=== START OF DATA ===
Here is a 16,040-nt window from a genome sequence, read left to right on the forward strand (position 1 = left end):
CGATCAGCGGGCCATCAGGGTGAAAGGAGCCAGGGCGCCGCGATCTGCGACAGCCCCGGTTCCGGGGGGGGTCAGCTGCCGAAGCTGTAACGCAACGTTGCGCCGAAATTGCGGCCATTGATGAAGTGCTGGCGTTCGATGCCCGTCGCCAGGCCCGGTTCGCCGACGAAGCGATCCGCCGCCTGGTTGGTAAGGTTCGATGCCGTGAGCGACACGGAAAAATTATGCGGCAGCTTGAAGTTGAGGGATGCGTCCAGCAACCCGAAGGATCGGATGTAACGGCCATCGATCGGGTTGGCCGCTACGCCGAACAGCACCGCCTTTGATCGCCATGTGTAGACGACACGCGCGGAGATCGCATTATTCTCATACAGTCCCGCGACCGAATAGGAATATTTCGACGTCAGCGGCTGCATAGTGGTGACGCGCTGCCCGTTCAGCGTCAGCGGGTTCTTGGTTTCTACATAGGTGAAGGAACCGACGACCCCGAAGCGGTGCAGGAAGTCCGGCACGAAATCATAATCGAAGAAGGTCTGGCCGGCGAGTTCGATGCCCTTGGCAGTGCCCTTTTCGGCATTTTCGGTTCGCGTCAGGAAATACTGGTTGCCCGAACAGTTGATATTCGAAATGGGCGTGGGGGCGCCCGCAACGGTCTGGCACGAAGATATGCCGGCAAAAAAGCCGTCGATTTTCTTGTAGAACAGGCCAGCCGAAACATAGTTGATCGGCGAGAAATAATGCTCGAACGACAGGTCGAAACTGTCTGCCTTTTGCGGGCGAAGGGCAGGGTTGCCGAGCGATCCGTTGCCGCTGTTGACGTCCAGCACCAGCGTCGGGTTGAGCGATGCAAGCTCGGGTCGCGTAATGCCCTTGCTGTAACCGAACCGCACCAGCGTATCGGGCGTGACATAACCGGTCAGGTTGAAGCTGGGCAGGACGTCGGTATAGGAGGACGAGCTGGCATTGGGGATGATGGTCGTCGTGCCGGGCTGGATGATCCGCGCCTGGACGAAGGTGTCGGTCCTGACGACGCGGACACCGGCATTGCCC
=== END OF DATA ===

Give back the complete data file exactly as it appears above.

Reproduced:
Here is a 16,040-nt window from a genome sequence, read left to right on the forward strand (position 1 = left end):
CGATCAGCGGGCCATCAGGGTGAAAGGAGCCAGGGCGCCGCGATCTGCGACAGCCCCGGTTCCGGGGGGGGTCAGCTGCCGAAGCTGTAACGCAACGTTGCGCCGAAATTGCGGCCATTGATGAAGTGCTGGCGTTCGATGCCCGTCGCCAGGCCCGGTTCGCCGACGAAGCGATCCGCCGCCTGGTTGGTAAGGTTCGATGCCGTGAGCGACACGGAAAAATTATGCGGCAGCTTGAAGTTGAGGGATGCGTCCAGCAACCCGAAGGATCGGATGTAACGGCCATCGATCGGGTTGGCCGCTACGCCGAACAGCACCGCCTTTGATCGCCATGTGTAGACGACACGCGCGGAGATCGCATTATTCTCATACAGTCCCGCGACCGAATAGGAATATTTCGACGTCAGCGGCTGCATAGTGGTGACGCGCTGCCCGTTCAGCGTCAGCGGGTTCTTGGTTTCTACATAGGTGAAGGAACCGACGACCCCGAAGCGGTGCAGGAAGTCCGGCACGAAATCATAATCGAAGAAGGTCTGGCCGGCGAGTTCGATGCCCTTGGCAGTGCCCTTTTCGGCATTTTCGGTTCGCGTCAGGAAATACTGGTTGCCCGAACAGTTGATATTCGAAATGGGCGTGGGGGCGCCCGCAACGGTCTGGCACGAAGATATGCCGGCAAAAAAGCCGTCGATTTTCTTGTAGAACAGGCCAGCCGAAACATAGTTGATCGGCGAGAAATAATGCTCGAACGACAGGTCGAAACTGTCTGCCTTTTGCGGGCGAAGGGCAGGGTTGCCGAGCGATCCGTTGCCGCTGTTGACGTCCAGCACCAGCGTCGGGTTGAGCGATGCAAGCTCGGGTCGCGTAATGCCCTTGCTGTAACCGAACCGCACCAGCGTATCGGGCGTGACATAACCGGTCAGGTTGAAGCTGGGCAGGACGTCGGTATAGGAGGACGAGCTGGCATTGGGGATGATGGTCGTCGTGCCGGGCTGGATGATCCGCGCCTGGACGAAGGTGTCGGTCCTGACGACGCGGACACCGGCATTGCCC